I'm sad right now. One of my favorite people from my past — has passed away. It actually happened just over two years ago. And I only just learned of it because, sitting here, sipping some wine, reminiscing, smiling at her influence in my life, I suddenly, on a whim, on a lark decided, I'm going to write her!
I speak of Alice Mielcarek, my Creative Writing teacher back in Madison East High School, in Madison, WI.
She wasn't that old in 1984, was she? There's a reasonable chance she's still alive, I thought and hoped.
I had taken a Creative Writing class from her my Senior Year. In the course of that year I wrote many things for her and came to cherish receiving them back with her comments. She was gentle, but real. She was brilliant and challenged me to grow in writing mechanics, ability, and in sheer humanity. She was a true teacher. She told me that I had promise as a writer. And in the years that followed I have achieved some limited success at it. And so, this evening, I was suddenly inspired to thank her and tell her about all that has happened since all those years ago.
A Google search on the parameters: Mielcarek, Madison, Writing, found the following article at the Daily Kos.
And I knew immediately. Not only was Mrs. Mielcarek dead, but I had missed by two years telling her how great an impact she had on my life.
I'm so angry — at myself — that at no point in the last thirty years did I reach out to her to express just how important she was to me.
As I read the article by Mr. Anderson, I learn that he actually never had the privilege I enjoyed. He credits her with influencing him for the better and regrets that he never took her class! I was in her class. I had an entire year with her. And what a blessing she was!
I will say this — I was so very off on my perception of her age because of the amazing life force that flowed out of that woman. Here is her obituary. She lived to the fine old age of 81.
So, who am I?
Well, today I'm a high school teacher, like Alice was.
I teach Latin at a public high school in New Jersey. I like to say that anyone who thinks the world is going to hell in a hand-basket simply doesn't know enough young people. My worst student is basically the same kid that sat in Mrs. Mielcarek's room. And my best are better scholars and citizens than I was until my twenties. I remember her patience and just deep genuine kindness. I hope I show forth even a tiny measure of the same.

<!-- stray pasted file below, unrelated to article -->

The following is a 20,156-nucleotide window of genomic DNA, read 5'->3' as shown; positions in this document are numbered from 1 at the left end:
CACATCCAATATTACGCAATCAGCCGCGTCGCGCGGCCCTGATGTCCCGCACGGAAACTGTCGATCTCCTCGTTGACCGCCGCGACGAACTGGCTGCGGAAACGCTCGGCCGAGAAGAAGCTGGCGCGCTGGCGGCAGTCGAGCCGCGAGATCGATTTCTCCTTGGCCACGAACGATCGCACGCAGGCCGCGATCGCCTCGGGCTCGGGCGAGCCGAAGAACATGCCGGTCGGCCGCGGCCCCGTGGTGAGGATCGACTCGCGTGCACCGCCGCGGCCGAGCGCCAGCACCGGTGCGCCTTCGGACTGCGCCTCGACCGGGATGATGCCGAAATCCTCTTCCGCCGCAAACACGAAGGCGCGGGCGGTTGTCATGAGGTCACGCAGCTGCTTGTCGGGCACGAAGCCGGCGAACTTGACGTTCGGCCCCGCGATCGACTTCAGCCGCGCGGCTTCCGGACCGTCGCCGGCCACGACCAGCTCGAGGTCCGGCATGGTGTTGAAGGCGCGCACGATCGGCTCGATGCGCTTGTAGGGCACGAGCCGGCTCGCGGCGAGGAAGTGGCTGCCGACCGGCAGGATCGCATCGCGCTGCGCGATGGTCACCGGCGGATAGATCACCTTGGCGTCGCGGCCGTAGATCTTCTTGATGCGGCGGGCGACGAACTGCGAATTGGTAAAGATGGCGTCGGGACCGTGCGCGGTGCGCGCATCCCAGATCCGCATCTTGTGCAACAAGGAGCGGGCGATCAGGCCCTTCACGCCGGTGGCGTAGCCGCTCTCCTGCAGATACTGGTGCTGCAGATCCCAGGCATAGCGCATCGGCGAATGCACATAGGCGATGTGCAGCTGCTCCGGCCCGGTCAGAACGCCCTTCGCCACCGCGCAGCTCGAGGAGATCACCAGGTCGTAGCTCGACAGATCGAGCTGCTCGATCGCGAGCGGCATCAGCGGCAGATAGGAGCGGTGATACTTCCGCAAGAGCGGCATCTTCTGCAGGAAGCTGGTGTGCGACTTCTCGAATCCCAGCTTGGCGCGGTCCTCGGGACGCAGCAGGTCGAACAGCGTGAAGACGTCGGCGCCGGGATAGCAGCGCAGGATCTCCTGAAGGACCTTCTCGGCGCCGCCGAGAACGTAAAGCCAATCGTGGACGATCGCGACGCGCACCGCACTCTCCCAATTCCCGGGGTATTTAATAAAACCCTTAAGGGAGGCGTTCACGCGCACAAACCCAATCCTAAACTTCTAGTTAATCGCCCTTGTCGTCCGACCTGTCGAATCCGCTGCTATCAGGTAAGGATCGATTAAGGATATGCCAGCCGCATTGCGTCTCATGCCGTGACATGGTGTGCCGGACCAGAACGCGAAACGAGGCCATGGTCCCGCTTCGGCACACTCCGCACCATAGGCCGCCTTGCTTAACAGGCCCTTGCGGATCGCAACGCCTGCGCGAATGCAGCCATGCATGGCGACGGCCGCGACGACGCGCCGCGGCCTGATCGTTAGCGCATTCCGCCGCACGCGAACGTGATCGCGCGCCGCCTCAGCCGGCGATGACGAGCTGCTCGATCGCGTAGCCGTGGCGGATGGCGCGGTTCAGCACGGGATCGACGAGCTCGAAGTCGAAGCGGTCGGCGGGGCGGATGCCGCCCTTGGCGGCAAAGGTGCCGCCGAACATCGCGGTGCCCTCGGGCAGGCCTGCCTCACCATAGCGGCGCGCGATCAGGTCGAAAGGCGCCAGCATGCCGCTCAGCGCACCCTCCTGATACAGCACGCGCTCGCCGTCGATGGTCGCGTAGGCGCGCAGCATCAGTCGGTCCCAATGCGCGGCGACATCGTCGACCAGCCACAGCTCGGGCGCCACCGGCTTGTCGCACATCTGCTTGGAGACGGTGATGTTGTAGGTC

I would describe myself still as a wanna-be writer. Alongside my PhD in Biblical Hebrew and Arabic, I published a number of academic articles. My biggest commercial credit is that I am the author of Intermediate Arabic for Dummies. The fiction novels I've written were acts of love for ideas that brewed within me for years. I have not yet achieved true commercial success with my fiction but I loved writing those books. Mrs. Mielcarek was fully responsible for inspiring me to work and persist in the craft of writing.
And so, Alice Mielcarek. I deeply regret never telling you these things on this side of eternity. All I can do now is pour out these words and hope that somehow in the spiritual world they can yet reach you.
You changed my life. I count it as a privilege to have known you, let alone to have studied under your guidance. And yet I know, in my youthful arrogance, that I wasted much of that time. Pray for me, please, as I attempt to both fulfill all the expectations you had of me and also imitate your example as I teach a new generation.
Alice, requiescas in pace et lux perpetua luceat tibi.
May you rest in peace and may perpetual light shine upon you.